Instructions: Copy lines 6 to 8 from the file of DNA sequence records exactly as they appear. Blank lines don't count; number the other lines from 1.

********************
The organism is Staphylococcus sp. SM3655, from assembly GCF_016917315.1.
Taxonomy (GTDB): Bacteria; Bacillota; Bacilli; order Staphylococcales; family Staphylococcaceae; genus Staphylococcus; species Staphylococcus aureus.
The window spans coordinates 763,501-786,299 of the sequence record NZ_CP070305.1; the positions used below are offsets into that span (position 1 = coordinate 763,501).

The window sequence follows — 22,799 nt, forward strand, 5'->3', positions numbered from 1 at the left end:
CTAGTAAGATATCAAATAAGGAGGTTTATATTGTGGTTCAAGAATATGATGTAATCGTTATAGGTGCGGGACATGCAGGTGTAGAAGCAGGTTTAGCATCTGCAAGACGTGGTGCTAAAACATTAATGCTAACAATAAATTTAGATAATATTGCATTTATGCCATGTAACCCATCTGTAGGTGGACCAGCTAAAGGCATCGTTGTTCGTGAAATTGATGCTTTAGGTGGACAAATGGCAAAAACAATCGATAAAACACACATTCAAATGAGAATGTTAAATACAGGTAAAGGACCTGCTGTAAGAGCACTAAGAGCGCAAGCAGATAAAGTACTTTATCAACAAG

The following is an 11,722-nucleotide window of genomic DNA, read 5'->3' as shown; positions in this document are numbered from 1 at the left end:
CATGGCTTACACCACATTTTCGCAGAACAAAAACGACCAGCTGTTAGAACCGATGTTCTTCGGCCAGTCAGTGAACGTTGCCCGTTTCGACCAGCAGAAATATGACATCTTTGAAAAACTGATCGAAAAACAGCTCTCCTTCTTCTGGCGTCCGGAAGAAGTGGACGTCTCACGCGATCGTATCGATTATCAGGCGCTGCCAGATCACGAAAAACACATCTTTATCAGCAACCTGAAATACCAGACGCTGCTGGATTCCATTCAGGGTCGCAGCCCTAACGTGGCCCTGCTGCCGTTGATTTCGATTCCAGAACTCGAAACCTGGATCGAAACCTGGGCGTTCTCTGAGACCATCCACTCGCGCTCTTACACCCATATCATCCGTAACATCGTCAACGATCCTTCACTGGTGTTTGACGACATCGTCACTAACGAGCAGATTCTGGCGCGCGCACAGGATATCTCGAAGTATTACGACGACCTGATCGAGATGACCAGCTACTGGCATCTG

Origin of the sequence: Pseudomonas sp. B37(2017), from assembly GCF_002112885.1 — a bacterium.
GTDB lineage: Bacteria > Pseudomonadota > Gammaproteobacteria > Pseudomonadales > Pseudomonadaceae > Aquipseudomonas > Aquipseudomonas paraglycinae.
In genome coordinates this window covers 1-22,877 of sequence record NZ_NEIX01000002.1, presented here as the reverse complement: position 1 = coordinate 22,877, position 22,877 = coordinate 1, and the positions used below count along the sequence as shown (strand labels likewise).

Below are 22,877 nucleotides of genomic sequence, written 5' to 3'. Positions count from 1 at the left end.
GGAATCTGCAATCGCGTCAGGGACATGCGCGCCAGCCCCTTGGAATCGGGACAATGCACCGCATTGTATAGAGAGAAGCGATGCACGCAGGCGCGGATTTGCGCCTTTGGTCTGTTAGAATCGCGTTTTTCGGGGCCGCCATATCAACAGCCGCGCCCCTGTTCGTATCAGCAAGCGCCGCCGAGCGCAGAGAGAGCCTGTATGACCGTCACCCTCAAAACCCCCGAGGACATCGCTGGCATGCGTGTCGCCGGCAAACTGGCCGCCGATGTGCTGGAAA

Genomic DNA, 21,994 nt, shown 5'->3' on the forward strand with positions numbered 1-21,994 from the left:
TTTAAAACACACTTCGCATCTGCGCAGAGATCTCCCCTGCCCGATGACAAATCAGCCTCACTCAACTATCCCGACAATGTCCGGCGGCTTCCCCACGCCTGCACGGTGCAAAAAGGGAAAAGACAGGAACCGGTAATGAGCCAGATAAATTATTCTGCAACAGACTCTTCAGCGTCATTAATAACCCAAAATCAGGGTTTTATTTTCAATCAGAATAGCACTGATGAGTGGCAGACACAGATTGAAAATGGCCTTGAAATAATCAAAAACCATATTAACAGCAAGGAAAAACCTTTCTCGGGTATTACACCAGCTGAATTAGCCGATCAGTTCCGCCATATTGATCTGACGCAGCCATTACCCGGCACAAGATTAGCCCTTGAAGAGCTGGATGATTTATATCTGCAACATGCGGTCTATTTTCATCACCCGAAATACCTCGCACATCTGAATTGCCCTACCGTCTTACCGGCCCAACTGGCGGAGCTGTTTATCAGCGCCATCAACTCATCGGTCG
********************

The following is an 11,722-nucleotide window of genomic DNA, read 5'->3' as shown; positions in this document are numbered from 1 at the left end:
CATGGCTTACACCACATTTTCGCAGAACAAAAACGACCAGCTGTTAGAACCGATGTTCTTCGGCCAGTCAGTGAACGTTGCCCGTTTCGACCAGCAGAAATATGACATCTTTGAAAAACTGATCGAAAAACAGCTCTCCTTCTTCTGGCGTCCGGAAGAAGTGGACGTCTCACGCGATCGTATCGATTATCAGGCGCTGCCAGATCACGAAAAACACATCTTTATCAGCAACCTGAAATACCAGACGCTGCTGGATTCCATTCAGGGTCGCAGCCCTAACGTGGCCCTGCTGCCGTTGATTTCGATTCCAGAACTCGAAACCTGGATCGAAACCTGGGCGTTCTCTGAGACCATCCACTCGCGCTCTTACACCCATATCATCCGTAACATCGTCAACGATCCTTCACTGGTGTTTGACGACATCGTCACTAACGAGCAGATTCTGGCGCGCGCACAGGATATCTCGAAGTATTACGACGACCTGATCGAGATGACCAGCTACTGGCATCTG

Origin of the sequence: Pseudomonas sp. B37(2017), from assembly GCF_002112885.1 — a bacterium.